1. Smashing blog – well put. Don’t worry about others eloquent pieces. This is telling it how it is and is well written. I don’t advocate smashing “engagement” to pieces but I do advocate smashing it out of the ballpark where it’s a gimmick; a fad; an over hyped-up mandatory process. For me it’s about whether people LOVE what they do and who they do it on behalf of. Unfortunately no one dare call it love it seems. Neil Morrison was spot on when he said “I don’t wake up thinking how engaged I am”. But you might wake up and feel good about delivering a speech about something you do love about your work; or a top meeting where you get to decide on a cool course of action on something you love, believe in and are inspired about. Before we go wild and kill anything to do with people’s love of what they do because it happens to include the “e” word, let’s take stock of how hard David MacLeod has had to fight to get “it” recognised. How much effort people like Tannith Dodge and others have put into work where evidence is there to prove how much value is derived when organisations can report people’s positivity about the PLACE they work. OK it’s not perfect but it’s something. Yet “it” overall is already corrupted. By the charlatan leaders; by the £’s obsessed people spotting a soft target for revenue and by “experts” overselling their insight/wares. So your point is supremely well made. Let’s not get sold on the “e” word being owned and sponsored and flicked on and off like a light switch. It’s people’s lives; their souls; part of their purpose in life. Look at how engaged those people were on the Secret Millions programme this Sunday about rehabilitation of offenders through carpentry. That’s where the “e” word is most profoundly accurate. They had a reason to not re-offend because people believed in them, supported them and enabled them. As a result they loved what they did AND who they did it for. Love like this is not a trade-able commodity. To say an index score means it is a good organisation to work for is an insult to the love many people tirelessly devote to what they do. We are people with big hearts and clever brains with lots to give all we expect that this love is not be abused or not valued. Yes we get paid but there’s so much more that a lot of us do than what was the contracted “deal”. I suppose if we do move away from the hype of engagement and overuse of the “e” word, what do we do instead? I think the answer is in a lot of what you have said; proper, meaningful conversations and people feeling noticed and valued. Lencioni’s 3 signs of a miserable job springs to mind; Anonymity; irrelevance; immeasurement. Our extrinsic and intrinsic motivators at play through recognising the love given, the fairness displayed and the support provided is a fair deal for hard graft; diligence and creativity. Covey’s Emotional Bank Account has something to offer in terms of useful feedback given; courteous exchanges and sociable, stimulating interactions. We shouldn’t capture this once a year when we “do” engagement. We should do something each hour, each day, each week. If we have to report on it so it counts let’s be creative in currency, reporting and demonstrable impact. Engage for Success has done us good so far but it’s now time to move that on to something that has meaning to real people doing extraordinary things and not become the domain of questionable management consultants, bandwagon jumping politicians and human capitalist managers. #reclaimtheEword.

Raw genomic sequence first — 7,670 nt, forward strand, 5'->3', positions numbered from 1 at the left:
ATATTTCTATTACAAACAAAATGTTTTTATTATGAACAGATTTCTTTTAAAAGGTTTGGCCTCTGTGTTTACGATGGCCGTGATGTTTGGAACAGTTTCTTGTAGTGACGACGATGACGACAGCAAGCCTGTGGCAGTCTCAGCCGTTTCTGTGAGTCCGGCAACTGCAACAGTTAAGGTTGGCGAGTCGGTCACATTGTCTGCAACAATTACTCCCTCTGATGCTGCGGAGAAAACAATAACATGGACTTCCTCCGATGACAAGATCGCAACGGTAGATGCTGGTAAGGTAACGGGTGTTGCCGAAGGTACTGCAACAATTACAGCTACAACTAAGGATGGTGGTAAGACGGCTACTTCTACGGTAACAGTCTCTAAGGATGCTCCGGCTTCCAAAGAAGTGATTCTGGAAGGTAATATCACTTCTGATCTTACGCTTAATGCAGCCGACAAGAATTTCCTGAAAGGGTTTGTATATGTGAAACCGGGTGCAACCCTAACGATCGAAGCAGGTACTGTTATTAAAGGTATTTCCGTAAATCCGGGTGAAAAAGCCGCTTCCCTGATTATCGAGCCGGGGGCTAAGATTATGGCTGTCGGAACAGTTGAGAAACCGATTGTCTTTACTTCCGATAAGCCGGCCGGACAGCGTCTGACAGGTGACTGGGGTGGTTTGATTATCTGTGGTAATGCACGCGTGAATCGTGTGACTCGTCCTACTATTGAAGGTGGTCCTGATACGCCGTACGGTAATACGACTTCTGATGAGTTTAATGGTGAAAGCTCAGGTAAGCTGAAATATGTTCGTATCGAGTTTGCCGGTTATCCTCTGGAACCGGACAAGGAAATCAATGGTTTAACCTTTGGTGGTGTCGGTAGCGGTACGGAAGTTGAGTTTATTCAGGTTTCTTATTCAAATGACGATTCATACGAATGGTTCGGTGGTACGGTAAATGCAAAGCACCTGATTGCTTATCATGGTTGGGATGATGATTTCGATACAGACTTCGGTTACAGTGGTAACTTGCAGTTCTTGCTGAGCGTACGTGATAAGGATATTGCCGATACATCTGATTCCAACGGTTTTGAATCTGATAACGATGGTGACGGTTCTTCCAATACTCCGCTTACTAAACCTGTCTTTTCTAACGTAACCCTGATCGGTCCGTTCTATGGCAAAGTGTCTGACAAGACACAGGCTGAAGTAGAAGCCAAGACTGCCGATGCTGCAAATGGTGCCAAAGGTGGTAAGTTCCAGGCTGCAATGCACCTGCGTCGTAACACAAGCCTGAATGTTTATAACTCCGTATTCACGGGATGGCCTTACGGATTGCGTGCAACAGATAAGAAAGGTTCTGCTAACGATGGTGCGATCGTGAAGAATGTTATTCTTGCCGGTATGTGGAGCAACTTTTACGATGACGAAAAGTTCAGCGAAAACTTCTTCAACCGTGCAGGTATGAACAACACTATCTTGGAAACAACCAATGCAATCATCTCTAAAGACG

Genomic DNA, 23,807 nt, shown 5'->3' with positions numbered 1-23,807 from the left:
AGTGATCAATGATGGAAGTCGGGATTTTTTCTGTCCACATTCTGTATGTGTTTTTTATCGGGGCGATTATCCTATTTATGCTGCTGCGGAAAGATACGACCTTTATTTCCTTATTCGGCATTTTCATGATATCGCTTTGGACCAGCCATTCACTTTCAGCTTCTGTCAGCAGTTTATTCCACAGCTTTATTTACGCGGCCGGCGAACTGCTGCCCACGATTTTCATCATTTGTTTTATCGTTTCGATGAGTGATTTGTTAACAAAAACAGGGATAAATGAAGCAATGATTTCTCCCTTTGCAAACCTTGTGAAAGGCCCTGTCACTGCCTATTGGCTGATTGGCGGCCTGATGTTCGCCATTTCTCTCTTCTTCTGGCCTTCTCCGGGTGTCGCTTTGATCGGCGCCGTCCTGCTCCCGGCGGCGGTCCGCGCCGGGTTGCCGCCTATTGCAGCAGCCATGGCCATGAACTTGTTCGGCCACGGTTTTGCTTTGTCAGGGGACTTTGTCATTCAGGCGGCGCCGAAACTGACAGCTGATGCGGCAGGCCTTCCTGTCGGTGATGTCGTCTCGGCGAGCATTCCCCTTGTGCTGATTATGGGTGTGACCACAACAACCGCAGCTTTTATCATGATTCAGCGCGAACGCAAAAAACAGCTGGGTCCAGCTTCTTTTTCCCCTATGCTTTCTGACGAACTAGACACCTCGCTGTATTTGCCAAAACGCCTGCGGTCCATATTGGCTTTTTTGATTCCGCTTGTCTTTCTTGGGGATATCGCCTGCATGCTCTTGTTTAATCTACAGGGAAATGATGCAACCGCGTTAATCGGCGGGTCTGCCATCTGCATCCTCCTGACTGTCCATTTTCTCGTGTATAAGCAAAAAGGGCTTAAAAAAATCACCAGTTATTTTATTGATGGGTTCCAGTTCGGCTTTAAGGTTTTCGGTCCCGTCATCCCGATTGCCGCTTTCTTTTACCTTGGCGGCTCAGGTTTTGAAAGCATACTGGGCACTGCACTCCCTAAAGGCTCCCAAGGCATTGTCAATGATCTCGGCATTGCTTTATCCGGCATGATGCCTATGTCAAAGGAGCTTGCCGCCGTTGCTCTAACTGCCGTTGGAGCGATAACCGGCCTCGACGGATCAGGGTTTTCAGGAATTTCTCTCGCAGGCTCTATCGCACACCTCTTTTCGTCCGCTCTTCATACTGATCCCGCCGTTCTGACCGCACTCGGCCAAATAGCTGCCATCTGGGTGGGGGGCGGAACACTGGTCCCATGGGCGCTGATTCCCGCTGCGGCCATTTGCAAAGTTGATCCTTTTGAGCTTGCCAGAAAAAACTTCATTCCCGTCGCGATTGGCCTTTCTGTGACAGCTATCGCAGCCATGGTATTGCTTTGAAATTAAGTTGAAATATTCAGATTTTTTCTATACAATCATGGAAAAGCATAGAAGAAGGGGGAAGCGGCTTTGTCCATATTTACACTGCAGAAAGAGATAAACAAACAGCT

2. Engagement is an outcome, nothing more. It comes from other outcomes like Trust, which in turn come from behaviours like Authenticity and Honesty. If a company has an engagement problem, they have a trust problem. If they have a trust problem, they lack authenticity and honesty as a fundamental behaviour, especially at the Leadership level. Fact. No argument. No excuses.

    My advice to those folk who wrote that ‘open letter’ – stop wasting your time. Instead, go buy a box of hand mirrors, write Trust across them all in bright red lipstick and give one to each member of the board.

    Great post Gemma 😉

    PS. Perry speaks the truth….

  3. Pingback: Engagement: Enough already… | Inside My Head...